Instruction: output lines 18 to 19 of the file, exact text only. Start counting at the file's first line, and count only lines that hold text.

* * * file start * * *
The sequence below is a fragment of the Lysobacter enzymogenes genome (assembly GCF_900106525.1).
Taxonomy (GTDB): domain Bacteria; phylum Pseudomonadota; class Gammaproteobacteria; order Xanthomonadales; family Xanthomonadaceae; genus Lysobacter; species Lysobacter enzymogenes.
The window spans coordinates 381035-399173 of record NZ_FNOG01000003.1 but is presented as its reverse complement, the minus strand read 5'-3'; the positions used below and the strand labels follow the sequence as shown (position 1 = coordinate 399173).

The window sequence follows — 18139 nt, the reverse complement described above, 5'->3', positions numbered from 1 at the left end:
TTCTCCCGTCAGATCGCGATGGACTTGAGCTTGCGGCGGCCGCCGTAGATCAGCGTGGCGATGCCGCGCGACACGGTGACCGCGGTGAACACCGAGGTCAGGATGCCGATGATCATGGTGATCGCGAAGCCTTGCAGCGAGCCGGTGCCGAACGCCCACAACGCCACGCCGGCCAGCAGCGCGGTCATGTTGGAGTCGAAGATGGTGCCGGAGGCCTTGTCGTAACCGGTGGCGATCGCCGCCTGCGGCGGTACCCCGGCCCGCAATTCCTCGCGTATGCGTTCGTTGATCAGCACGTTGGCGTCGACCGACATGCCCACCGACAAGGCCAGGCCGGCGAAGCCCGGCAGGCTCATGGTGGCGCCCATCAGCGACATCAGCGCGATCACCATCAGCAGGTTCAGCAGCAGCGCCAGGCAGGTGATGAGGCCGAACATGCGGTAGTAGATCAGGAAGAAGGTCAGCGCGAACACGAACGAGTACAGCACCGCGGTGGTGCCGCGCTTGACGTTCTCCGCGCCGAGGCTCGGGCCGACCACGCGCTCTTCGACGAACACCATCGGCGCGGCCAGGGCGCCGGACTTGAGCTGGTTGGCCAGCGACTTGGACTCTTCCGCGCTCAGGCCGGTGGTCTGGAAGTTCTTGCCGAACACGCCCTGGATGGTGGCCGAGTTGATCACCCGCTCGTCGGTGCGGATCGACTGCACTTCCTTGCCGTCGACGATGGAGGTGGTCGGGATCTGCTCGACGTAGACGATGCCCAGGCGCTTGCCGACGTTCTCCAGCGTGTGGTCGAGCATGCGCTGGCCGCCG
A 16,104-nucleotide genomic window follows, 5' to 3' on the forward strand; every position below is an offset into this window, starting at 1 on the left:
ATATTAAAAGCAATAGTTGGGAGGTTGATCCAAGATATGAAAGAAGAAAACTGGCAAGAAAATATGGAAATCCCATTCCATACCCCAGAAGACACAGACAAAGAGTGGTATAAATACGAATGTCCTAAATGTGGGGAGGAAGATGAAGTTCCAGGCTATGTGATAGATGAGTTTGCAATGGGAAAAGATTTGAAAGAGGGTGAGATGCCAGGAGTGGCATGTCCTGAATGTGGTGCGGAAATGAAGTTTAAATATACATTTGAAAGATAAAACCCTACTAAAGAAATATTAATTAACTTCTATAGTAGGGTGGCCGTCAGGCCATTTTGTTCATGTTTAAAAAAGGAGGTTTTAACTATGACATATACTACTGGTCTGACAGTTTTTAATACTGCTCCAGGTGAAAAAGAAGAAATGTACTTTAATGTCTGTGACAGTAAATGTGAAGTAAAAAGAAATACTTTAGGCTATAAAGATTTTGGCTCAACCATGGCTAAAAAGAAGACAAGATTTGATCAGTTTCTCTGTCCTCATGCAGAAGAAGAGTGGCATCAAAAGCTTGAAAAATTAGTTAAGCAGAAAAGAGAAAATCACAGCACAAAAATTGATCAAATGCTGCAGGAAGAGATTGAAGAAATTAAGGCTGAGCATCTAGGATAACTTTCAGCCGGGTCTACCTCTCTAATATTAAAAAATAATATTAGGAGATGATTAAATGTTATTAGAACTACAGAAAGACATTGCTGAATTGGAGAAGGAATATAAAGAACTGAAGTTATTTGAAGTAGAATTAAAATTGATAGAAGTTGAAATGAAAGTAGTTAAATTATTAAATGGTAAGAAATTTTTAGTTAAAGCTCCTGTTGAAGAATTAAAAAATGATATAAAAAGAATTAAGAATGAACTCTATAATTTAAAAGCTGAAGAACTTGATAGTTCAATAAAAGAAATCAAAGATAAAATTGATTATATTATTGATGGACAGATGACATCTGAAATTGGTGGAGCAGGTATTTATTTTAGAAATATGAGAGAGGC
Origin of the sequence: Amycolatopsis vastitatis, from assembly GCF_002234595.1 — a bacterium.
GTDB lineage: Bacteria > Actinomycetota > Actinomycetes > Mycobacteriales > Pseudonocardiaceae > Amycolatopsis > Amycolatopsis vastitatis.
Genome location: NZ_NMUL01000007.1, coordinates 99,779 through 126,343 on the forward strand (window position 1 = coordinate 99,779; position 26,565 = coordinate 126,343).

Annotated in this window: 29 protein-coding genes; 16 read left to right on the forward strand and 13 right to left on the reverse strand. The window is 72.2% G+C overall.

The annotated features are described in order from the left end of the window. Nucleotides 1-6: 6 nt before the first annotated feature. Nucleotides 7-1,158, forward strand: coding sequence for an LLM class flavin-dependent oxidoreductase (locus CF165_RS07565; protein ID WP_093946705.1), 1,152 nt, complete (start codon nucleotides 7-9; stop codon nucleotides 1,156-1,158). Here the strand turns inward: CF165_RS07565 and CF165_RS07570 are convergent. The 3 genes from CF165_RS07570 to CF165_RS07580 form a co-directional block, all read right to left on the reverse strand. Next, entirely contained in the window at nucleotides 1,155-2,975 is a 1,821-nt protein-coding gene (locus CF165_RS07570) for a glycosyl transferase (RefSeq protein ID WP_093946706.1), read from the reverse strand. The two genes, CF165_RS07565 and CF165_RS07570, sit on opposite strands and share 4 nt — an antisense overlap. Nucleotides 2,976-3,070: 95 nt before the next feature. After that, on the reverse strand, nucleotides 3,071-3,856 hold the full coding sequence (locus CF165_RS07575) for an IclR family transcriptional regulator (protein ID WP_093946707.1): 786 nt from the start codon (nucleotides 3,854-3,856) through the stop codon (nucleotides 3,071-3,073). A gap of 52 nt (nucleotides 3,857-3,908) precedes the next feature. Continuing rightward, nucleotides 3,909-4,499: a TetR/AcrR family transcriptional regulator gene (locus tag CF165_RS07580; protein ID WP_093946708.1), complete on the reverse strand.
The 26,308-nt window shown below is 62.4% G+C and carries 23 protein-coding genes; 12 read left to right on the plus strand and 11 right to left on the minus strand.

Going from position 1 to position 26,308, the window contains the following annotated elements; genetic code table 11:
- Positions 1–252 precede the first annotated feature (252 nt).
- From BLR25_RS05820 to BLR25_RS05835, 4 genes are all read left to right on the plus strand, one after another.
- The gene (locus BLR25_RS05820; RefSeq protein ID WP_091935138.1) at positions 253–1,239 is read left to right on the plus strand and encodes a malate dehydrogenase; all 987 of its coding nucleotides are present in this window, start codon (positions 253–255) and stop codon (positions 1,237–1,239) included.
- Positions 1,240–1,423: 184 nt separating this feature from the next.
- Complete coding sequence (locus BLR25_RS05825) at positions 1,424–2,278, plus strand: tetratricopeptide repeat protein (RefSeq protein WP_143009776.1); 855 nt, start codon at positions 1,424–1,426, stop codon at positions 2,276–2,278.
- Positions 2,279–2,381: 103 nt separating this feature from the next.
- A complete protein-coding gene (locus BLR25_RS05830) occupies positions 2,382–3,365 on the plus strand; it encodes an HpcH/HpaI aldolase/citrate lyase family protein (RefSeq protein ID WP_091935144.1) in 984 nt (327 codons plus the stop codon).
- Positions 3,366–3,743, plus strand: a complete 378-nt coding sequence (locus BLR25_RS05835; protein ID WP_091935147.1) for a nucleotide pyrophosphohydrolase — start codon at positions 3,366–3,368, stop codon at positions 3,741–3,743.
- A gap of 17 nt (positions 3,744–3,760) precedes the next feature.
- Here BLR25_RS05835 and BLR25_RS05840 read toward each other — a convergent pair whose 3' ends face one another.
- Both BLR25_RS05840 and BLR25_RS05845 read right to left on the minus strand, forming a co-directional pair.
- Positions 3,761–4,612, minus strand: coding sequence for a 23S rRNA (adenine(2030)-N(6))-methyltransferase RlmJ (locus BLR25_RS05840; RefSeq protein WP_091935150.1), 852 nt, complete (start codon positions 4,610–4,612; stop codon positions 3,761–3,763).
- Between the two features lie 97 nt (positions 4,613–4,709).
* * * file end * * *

- Positions 1,240–1,423: 184 nt separating this feature from the next.
- Complete coding sequence (locus BLR25_RS05825) at positions 1,424–2,278, plus strand: tetratricopeptide repeat protein (RefSeq protein WP_143009776.1); 855 nt, start codon at positions 1,424–1,426, stop codon at positions 2,276–2,278.